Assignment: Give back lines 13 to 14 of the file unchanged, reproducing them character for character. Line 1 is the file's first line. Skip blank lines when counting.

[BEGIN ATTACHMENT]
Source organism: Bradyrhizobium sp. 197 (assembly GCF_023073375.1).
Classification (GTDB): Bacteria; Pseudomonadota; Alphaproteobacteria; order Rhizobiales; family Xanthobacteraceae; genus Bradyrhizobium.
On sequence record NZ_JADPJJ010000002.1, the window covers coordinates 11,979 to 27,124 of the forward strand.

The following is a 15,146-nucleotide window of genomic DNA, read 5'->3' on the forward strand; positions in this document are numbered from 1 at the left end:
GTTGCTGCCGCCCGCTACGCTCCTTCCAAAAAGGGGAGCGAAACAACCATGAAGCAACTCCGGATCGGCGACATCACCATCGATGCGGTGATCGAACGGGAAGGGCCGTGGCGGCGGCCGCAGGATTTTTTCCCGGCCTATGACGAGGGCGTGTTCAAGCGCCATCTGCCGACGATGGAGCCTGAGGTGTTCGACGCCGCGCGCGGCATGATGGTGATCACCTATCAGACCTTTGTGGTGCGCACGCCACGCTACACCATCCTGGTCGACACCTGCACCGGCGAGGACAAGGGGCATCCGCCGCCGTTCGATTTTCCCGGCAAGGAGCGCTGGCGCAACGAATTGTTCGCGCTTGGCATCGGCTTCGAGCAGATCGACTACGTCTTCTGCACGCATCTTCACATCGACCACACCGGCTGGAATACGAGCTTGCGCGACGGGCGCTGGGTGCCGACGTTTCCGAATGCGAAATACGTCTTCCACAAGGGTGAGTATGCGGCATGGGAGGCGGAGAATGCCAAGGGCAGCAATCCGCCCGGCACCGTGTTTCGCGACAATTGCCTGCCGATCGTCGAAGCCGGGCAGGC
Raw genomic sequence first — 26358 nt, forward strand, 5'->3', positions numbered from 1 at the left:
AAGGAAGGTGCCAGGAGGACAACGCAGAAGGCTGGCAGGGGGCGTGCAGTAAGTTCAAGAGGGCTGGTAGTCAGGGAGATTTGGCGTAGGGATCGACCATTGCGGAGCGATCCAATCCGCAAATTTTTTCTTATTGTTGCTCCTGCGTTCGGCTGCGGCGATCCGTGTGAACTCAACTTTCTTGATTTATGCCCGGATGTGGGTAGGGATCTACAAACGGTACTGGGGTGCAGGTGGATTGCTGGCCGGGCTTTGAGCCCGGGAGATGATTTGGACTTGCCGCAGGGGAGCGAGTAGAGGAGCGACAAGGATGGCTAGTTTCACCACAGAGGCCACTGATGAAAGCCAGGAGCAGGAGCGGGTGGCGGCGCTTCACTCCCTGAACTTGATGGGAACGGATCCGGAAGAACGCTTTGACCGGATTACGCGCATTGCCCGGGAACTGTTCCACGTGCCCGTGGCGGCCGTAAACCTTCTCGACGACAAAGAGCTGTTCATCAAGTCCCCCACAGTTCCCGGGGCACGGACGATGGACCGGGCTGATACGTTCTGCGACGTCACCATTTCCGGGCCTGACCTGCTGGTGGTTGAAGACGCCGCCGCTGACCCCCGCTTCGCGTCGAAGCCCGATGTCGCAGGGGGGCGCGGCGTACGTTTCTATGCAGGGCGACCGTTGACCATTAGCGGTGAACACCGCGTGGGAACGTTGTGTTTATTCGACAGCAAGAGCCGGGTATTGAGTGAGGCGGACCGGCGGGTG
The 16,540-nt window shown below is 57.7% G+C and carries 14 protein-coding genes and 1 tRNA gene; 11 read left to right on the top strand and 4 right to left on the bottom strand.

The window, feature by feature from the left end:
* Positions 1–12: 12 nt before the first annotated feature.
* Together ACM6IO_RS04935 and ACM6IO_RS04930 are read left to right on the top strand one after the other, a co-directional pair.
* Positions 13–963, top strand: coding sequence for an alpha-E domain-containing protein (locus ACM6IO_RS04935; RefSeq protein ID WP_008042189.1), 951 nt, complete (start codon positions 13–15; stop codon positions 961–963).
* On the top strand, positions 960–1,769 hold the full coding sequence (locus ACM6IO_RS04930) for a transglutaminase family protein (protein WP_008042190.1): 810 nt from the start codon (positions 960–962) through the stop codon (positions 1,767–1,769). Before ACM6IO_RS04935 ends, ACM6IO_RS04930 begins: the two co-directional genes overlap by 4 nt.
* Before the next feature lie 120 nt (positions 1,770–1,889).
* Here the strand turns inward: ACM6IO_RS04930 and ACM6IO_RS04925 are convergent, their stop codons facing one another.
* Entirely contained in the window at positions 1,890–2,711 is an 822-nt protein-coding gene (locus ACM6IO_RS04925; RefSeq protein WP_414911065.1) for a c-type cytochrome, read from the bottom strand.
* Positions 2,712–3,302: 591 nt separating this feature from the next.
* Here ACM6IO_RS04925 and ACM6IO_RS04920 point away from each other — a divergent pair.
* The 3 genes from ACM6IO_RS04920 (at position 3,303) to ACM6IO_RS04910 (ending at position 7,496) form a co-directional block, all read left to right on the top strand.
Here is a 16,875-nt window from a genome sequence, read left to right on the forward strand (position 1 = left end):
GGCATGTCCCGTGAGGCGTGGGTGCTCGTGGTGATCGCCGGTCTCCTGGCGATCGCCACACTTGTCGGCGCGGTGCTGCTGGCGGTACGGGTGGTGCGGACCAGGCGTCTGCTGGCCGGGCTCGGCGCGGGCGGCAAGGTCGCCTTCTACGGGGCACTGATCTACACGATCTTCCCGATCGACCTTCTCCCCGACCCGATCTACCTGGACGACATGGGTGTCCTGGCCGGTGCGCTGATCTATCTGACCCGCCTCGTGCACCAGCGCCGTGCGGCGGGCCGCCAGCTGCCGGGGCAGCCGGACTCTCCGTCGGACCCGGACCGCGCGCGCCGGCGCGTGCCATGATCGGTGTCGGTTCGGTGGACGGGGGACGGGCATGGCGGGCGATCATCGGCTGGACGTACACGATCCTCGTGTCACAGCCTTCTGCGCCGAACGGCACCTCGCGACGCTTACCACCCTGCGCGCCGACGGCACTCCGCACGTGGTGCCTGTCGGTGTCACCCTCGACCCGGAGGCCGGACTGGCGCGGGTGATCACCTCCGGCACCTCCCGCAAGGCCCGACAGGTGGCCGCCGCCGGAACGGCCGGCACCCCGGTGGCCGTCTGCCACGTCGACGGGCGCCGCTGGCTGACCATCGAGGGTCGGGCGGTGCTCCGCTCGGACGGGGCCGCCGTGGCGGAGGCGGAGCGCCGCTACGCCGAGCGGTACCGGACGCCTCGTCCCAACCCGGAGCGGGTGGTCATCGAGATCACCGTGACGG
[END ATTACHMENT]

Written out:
* On the top strand, positions 960–1,769 hold the full coding sequence (locus ACM6IO_RS04930) for a transglutaminase family protein (protein WP_008042190.1): 810 nt from the start codon (positions 960–962) through the stop codon (positions 1,767–1,769). Before ACM6IO_RS04935 ends, ACM6IO_RS04930 begins: the two co-directional genes overlap by 4 nt.
* Before the next feature lie 120 nt (positions 1,770–1,889).